Table of Contents

Introduction: Russian Civilizationism in a Global Perspective

Sanna Turoma and Kåre Johan Mjør

  1. "Nation" and "Civilization" as Templates for Russian Identity Construction: A Historical Overview

    Olga Malinova

  2. From Socio-Economic Formations to Civilizations: Seeking a Paradigm Change in Late Soviet Discussions

    Vesa Oittinen

  3. Russia between a Civilization and a Civic Nation: Secular and Religious Uses of Civilizational Discourse during Putin’s Third Term

    Victor Shnirelman

  4. "Civilization" in the Russian Mediatized Public Sphere: Imperial and Regional Discourses

    Galina Zvereva

  5. "Clash of Masculinities"? Gendering Russian–Western Relations in Popular Geopolitics.

    Tatiana Riabova

  6. Re-Imagining Antiquity: The Conservative Discourse of "Russia as the True Europe" and the Kremlin’s New Cultural Policy

    Maria Engström

  7. Civilizational Discourses in Doctoral Dissertations in Post-Soviet Russia

    Mikhail Suslov and Irina Kotkina

  8. An Eternal Russia: Oleg Platonov, the Institute for Russian Civilization and the Nationalization of Russian Thought

    Kåre Johan Mjør

  9. Contemporary Civilizational Analysis and Russian Sociology

    Mikhail Maslovskiy

About the Editors

Kåre Johan Mjør is Associate Professor of Russian at the University of Bergen, Norway, and Senior Research Librarian at the Western Norway University of Applied Sciences.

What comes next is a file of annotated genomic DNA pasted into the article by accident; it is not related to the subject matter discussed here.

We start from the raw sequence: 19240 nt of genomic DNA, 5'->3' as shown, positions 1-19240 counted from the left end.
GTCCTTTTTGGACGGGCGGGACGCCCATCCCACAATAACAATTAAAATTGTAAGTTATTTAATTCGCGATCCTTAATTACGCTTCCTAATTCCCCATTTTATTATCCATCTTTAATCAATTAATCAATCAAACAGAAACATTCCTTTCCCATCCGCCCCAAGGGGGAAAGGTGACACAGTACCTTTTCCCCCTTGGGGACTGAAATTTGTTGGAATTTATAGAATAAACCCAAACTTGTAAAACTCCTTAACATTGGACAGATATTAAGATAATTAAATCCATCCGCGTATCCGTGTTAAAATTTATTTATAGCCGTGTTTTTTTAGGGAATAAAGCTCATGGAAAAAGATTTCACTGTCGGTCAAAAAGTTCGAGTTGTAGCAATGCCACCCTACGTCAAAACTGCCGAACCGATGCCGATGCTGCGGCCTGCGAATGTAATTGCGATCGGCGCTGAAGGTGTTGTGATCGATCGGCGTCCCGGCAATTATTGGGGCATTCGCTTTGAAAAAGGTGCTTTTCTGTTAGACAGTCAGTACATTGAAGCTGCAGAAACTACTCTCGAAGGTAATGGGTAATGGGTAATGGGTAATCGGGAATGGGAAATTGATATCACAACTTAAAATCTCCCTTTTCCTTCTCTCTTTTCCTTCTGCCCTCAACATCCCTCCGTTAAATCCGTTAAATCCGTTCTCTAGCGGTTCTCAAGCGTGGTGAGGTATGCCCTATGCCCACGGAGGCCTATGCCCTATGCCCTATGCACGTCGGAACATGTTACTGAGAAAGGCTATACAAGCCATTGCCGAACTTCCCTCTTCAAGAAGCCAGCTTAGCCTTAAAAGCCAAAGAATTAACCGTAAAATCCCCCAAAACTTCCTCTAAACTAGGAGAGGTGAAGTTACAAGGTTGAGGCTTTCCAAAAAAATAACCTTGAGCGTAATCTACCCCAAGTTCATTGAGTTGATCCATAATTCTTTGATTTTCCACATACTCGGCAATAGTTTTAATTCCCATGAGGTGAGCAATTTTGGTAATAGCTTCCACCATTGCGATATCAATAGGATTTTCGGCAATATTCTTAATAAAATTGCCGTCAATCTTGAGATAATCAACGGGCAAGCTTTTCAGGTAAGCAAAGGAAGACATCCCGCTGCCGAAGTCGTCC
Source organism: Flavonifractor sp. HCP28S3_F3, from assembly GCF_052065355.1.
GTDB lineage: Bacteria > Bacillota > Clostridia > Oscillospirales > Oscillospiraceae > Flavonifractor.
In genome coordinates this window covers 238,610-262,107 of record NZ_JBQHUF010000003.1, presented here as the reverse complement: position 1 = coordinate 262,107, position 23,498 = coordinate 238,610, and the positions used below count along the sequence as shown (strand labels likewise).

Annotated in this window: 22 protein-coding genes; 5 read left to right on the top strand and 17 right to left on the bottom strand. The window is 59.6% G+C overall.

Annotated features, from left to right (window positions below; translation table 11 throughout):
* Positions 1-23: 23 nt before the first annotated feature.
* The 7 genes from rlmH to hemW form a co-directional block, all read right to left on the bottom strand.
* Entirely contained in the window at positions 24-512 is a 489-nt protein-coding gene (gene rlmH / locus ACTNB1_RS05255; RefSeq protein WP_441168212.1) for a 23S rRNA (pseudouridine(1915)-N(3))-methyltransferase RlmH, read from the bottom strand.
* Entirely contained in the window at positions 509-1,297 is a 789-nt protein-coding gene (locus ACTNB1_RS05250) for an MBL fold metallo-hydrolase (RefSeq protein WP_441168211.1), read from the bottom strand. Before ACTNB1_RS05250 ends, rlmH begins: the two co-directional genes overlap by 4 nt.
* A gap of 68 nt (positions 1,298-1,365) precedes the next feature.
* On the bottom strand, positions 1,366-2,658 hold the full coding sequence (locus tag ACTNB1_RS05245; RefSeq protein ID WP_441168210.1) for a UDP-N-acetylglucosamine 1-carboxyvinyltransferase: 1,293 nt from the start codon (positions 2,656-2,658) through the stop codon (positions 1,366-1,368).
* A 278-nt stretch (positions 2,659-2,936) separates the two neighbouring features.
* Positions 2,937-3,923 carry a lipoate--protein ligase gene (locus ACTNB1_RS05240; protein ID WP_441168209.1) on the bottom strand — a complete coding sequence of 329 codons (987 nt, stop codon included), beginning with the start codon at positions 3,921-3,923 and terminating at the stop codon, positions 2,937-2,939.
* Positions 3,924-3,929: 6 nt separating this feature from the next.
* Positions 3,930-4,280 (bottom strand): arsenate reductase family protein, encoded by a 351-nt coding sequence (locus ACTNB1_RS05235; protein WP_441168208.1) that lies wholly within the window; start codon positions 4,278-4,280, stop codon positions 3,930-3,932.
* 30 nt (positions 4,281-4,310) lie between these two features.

Sanna Turoma is Professor of Russian Language and Cultural Studies at Tampere University, Finland.

About the Series

Studies in Contemporary Russia

Studies in Contemporary Russia
Studies in Contemporary Russia is a series of cutting-edge, contemporary studies. These monographs, joint publications and edited volumes branch out into various disciplines, innovatively combining research methods and theories to approach the core questions of Russian modernisation; how do the dynamics of resources and rules affect the Russian economy and what are the prospects and needs of diversification? What is the impact of the changing state-society relationship? How does the emerging welfare regime work? What is the role of Russia in contemporary international relations? How should we understand the present Russian political system? What is the philosophical background of modernisation as a whole and its Russian version in particular? The variety of opinions on these issues is vast. Some see increasingly less difference between contemporary Russia and the Soviet Union while, at the other extreme, prominent experts regard Russia as a 'more or less' normal European state. At the same time new variants of modernisation are espoused as a result of Russian membership of the global BRIC powers. Combining aspects of Western and Soviet modernisation with some anti-modern or traditional tendencies the Russian case is ideal for probing deeper into the evolving nature of modernisation. Which of the available courses Russia will follow remains an open question, but these trajectories provide the alternatives available for discussion in this ground-breaking and authoritative series. The editor and the editorial board of the series represent the Finnish Centre of Excellence in Russian Studies: Choices of Russian Modernisation.